Dear Editor:

We want to alert the people of Grand and San Juan counties to the very real possibility of a new public airport in our midst just over the San Juan County line.

Many Spanish Valley residents moved out here for the quiet and wide open space. When we bought property out here 10 years ago, Skyranch was zoned for six houses. We knew Skyranch could become a “sky park,” but with six houses and literally zero development after many, many years, we took the risk. Six houses/six planes was not a huge deterrent for us. While Skyranch has been virtually dormant, it has become surrounded by homes, families and neighborhoods.

“Skyranch” is a little-used ranch airstrip that is now undergoing a radical transformation of realignment, and repaving. Skyranch is not the “old” Grand County airport, which is in the same vicinity; Skyranch is located between Coronado and Mt. Peale. The “Old Airport” was moved from Spanish Valley to its present location 18 miles north of Moab at Canyonlands Field in approximately 1974.

Skyranch is being readied, ostensibly, to host operations from Redtail Aviation due to their temporary displacement from Canyonlands while it is being upgraded to accept larger regional jet traffic. But the long-term plans of the murky consortium of foreign investors and local developers who own both Redtail and Skyranch suggest the creation of a new airport with 50 to 60 aircraft storage hangars and public fueling facilities. This could easily create 300 to 600 arrivals and departures per month, at any hour of the day in our previously peaceful and safe neighborhood. One would think that Grand County and the City of Moab would be very concerned due to the increased approach and departure air traffic over Moab and Spanish Valley. The prevailing wind in Spanish Valley is from the south, which means that planes will be on final approach from the north, flying low over the residents of Grand County. Years ago, they took a wise step to prevent helicopter tour businesses from gratuitous operations over our residential neighborhoods, but now seem unconcerned about what constitutes the equivalent of an aviation version of “Cloudrock.”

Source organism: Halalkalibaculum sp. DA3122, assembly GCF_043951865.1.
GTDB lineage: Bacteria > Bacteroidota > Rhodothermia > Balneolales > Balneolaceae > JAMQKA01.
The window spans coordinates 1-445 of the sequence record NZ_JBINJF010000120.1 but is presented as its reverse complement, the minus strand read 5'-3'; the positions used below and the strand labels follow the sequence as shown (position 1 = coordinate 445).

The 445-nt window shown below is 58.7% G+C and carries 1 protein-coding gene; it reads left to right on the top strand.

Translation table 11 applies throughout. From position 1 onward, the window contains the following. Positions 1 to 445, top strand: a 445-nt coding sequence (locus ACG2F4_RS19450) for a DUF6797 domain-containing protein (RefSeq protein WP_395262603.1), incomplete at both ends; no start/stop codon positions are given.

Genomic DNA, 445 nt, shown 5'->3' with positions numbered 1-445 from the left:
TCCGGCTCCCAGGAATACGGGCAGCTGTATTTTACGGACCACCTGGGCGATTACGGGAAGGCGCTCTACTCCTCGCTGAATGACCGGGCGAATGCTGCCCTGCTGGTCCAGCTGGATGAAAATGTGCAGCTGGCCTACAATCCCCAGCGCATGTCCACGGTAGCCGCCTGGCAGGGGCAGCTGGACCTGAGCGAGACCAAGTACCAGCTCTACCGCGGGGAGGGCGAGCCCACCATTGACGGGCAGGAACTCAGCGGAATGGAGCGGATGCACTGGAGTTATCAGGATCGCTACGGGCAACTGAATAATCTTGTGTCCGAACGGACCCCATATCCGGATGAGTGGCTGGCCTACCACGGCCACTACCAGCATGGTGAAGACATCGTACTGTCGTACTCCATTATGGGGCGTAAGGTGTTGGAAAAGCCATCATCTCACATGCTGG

It is time for both counties to become involved, and announce some meetings that can be attended by all interested parties, so we can learn the truth and have some input into whether this travesty of zoning malfeasance can go forward as planned or will have some sensible restrictions put on it.